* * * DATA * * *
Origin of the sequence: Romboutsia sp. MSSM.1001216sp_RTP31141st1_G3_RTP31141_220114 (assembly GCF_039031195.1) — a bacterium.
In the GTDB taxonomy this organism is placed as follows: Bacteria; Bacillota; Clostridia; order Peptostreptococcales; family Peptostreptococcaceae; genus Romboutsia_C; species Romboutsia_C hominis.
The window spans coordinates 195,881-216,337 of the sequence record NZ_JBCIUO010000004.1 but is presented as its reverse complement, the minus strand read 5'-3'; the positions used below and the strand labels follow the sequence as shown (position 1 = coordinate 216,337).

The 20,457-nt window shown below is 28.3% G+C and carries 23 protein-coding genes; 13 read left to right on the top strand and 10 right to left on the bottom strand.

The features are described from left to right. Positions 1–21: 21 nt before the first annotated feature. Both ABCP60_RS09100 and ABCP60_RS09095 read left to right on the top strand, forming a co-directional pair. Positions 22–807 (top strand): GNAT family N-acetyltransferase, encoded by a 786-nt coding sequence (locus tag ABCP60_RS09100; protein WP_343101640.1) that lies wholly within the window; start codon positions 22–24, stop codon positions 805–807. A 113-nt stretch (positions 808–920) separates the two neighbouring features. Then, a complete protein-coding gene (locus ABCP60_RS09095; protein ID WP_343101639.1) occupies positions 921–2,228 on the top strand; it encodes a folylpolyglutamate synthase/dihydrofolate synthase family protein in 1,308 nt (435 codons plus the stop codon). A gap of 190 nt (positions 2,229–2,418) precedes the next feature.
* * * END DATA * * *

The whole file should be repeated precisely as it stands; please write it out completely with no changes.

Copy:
Origin of the sequence: Romboutsia sp. MSSM.1001216sp_RTP31141st1_G3_RTP31141_220114 (assembly GCF_039031195.1) — a bacterium.
In the GTDB taxonomy this organism is placed as follows: Bacteria; Bacillota; Clostridia; order Peptostreptococcales; family Peptostreptococcaceae; genus Romboutsia_C; species Romboutsia_C hominis.
The window spans coordinates 195,881-216,337 of the sequence record NZ_JBCIUO010000004.1 but is presented as its reverse complement, the minus strand read 5'-3'; the positions used below and the strand labels follow the sequence as shown (position 1 = coordinate 216,337).

The 20,457-nt window shown below is 28.3% G+C and carries 23 protein-coding genes; 13 read left to right on the top strand and 10 right to left on the bottom strand.

The features are described from left to right. Positions 1–21: 21 nt before the first annotated feature. Both ABCP60_RS09100 and ABCP60_RS09095 read left to right on the top strand, forming a co-directional pair. Positions 22–807 (top strand): GNAT family N-acetyltransferase, encoded by a 786-nt coding sequence (locus tag ABCP60_RS09100; protein WP_343101640.1) that lies wholly within the window; start codon positions 22–24, stop codon positions 805–807. A 113-nt stretch (positions 808–920) separates the two neighbouring features. Then, a complete protein-coding gene (locus ABCP60_RS09095; protein ID WP_343101639.1) occupies positions 921–2,228 on the top strand; it encodes a folylpolyglutamate synthase/dihydrofolate synthase family protein in 1,308 nt (435 codons plus the stop codon). A gap of 190 nt (positions 2,229–2,418) precedes the next feature.